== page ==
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Food systems in Europe are largely unjust and not sustainable. Despite substantial negative consequences for individual health, the environment and public sector health and care services, large multi-national corporations continue to benefit from the way food systems are designed—perpetuating “Lose–Lose–Lose–Win” food systems that see these large corporations benefit at the expense of health, the environment and public sector finances. Transitioning to “Win–Win–Win–Win” food systems is challenging because of the heterogeneity, complexity and unpredictable nature of food systems—one-size fits-all solutions to correct imbalances and injustices cannot exist. To address these challenges, we propose the use of heuristics—solutions that can flexibly account for different contexts, preferences and needs. Within food systems, food democracy could be a heuristic solution that provides the processes and can form the basis for driving just transitions. However, ensuring that these transition processes are fair, equitable, sustainable and constructive, requires an approach that can be used across vertical and horizontal governance spheres to ensure the voices of key stakeholders across space, time and spheres of power are accounted for. In this manuscript we outline a new Horizon project, FEAST, that aims to use multilevel governance approaches across vertical and horizontal spheres of governance to realize constructive food democracy. We envisage this as a means to inform just processes that can be used to design and implement policies, in line with food democracy, to facilitate transitions to “Win–Win–Win–Win” food systems across Europe that makes it easy for every European to eat a healthy and sustainable diet.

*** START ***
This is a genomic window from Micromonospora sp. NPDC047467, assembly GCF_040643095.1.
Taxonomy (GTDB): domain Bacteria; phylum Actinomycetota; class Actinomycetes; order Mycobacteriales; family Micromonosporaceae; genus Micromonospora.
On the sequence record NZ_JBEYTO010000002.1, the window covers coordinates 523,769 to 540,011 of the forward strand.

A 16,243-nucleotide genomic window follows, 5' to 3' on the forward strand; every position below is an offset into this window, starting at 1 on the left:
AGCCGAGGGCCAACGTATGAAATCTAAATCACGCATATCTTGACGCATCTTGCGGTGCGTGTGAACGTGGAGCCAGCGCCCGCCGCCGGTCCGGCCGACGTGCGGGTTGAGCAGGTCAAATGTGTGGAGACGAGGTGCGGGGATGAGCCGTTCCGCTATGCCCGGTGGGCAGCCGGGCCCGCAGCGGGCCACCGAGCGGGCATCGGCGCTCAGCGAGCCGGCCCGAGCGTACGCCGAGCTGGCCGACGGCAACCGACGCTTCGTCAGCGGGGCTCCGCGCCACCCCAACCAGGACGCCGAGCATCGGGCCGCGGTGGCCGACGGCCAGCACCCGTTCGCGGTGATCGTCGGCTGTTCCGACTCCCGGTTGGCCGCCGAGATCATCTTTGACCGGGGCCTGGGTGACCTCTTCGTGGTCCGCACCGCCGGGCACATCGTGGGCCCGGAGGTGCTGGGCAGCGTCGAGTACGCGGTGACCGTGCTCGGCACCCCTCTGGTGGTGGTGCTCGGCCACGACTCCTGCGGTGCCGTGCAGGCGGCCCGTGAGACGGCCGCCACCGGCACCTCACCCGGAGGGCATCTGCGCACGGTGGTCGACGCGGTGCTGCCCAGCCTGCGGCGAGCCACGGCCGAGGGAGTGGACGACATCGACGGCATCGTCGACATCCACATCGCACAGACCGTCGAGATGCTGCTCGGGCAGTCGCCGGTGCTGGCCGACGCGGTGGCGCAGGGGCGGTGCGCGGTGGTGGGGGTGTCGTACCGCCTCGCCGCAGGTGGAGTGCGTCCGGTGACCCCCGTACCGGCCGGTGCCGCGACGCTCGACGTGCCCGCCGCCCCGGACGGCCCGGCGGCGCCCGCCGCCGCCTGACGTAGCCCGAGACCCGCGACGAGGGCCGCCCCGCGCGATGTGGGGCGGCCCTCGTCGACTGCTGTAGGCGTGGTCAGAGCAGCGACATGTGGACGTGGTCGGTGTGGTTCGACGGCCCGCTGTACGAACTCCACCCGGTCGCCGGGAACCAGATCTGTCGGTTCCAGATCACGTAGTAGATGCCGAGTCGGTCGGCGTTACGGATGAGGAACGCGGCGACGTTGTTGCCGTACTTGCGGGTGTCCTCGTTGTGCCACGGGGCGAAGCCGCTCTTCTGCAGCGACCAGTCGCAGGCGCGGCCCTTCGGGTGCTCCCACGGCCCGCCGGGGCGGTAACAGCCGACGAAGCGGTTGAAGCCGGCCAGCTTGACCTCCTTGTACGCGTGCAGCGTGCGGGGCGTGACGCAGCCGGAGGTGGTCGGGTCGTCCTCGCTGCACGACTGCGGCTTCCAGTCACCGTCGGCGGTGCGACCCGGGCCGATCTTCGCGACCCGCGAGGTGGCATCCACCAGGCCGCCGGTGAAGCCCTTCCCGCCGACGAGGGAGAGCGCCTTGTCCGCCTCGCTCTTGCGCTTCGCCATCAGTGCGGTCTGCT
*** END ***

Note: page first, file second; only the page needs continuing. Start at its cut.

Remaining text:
Original publication




Journal article


Frontiers in Sustainable Food Systems

Publication Date